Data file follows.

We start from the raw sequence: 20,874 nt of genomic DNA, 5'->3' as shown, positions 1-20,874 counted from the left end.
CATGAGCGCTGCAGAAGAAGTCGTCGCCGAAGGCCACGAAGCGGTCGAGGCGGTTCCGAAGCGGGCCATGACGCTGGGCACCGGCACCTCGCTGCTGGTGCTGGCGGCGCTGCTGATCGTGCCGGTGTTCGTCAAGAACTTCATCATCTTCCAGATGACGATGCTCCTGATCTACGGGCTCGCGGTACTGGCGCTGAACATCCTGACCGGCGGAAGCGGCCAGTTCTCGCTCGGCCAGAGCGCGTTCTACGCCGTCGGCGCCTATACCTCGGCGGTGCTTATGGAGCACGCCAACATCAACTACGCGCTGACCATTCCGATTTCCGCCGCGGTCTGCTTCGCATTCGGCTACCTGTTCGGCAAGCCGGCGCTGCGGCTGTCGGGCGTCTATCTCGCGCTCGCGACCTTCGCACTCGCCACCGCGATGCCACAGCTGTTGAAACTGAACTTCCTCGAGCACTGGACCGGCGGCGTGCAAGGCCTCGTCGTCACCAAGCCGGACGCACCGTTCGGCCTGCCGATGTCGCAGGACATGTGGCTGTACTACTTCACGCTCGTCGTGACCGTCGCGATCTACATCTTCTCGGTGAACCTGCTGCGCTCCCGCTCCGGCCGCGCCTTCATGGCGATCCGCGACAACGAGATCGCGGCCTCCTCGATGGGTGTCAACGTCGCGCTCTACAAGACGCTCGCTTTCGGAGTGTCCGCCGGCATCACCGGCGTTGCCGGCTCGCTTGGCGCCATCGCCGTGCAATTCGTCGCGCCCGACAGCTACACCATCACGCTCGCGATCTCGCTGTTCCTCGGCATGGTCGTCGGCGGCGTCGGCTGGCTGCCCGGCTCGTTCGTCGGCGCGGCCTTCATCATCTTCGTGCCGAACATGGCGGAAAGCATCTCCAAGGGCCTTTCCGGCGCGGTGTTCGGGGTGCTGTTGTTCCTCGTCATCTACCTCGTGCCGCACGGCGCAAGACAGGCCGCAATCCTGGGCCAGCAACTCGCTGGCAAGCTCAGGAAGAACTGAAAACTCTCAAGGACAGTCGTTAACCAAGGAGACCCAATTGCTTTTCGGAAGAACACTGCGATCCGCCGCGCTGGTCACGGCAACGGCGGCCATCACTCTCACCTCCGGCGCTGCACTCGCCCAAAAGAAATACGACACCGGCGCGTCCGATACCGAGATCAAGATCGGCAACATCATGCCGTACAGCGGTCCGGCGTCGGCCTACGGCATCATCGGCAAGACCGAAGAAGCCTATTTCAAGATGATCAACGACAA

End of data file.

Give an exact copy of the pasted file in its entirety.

We start from the raw sequence: 20,874 nt of genomic DNA, 5'->3' as shown, positions 1-20,874 counted from the left end.
CATGAGCGCTGCAGAAGAAGTCGTCGCCGAAGGCCACGAAGCGGTCGAGGCGGTTCCGAAGCGGGCCATGACGCTGGGCACCGGCACCTCGCTGCTGGTGCTGGCGGCGCTGCTGATCGTGCCGGTGTTCGTCAAGAACTTCATCATCTTCCAGATGACGATGCTCCTGATCTACGGGCTCGCGGTACTGGCGCTGAACATCCTGACCGGCGGAAGCGGCCAGTTCTCGCTCGGCCAGAGCGCGTTCTACGCCGTCGGCGCCTATACCTCGGCGGTGCTTATGGAGCACGCCAACATCAACTACGCGCTGACCATTCCGATTTCCGCCGCGGTCTGCTTCGCATTCGGCTACCTGTTCGGCAAGCCGGCGCTGCGGCTGTCGGGCGTCTATCTCGCGCTCGCGACCTTCGCACTCGCCACCGCGATGCCACAGCTGTTGAAACTGAACTTCCTCGAGCACTGGACCGGCGGCGTGCAAGGCCTCGTCGTCACCAAGCCGGACGCACCGTTCGGCCTGCCGATGTCGCAGGACATGTGGCTGTACTACTTCACGCTCGTCGTGACCGTCGCGATCTACATCTTCTCGGTGAACCTGCTGCGCTCCCGCTCCGGCCGCGCCTTCATGGCGATCCGCGACAACGAGATCGCGGCCTCCTCGATGGGTGTCAACGTCGCGCTCTACAAGACGCTCGCTTTCGGAGTGTCCGCCGGCATCACCGGCGTTGCCGGCTCGCTTGGCGCCATCGCCGTGCAATTCGTCGCGCCCGACAGCTACACCATCACGCTCGCGATCTCGCTGTTCCTCGGCATGGTCGTCGGCGGCGTCGGCTGGCTGCCCGGCTCGTTCGTCGGCGCGGCCTTCATCATCTTCGTGCCGAACATGGCGGAAAGCATCTCCAAGGGCCTTTCCGGCGCGGTGTTCGGGGTGCTGTTGTTCCTCGTCATCTACCTCGTGCCGCACGGCGCAAGACAGGCCGCAATCCTGGGCCAGCAACTCGCTGGCAAGCTCAGGAAGAACTGAAAACTCTCAAGGACAGTCGTTAACCAAGGAGACCCAATTGCTTTTCGGAAGAACACTGCGATCCGCCGCGCTGGTCACGGCAACGGCGGCCATCACTCTCACCTCCGGCGCTGCACTCGCCCAAAAGAAATACGACACCGGCGCGTCCGATACCGAGATCAAGATCGGCAACATCATGCCGTACAGCGGTCCGGCGTCGGCCTACGGCATCATCGGCAAGACCGAAGAAGCCTATTTCAAGATGATCAACGACAA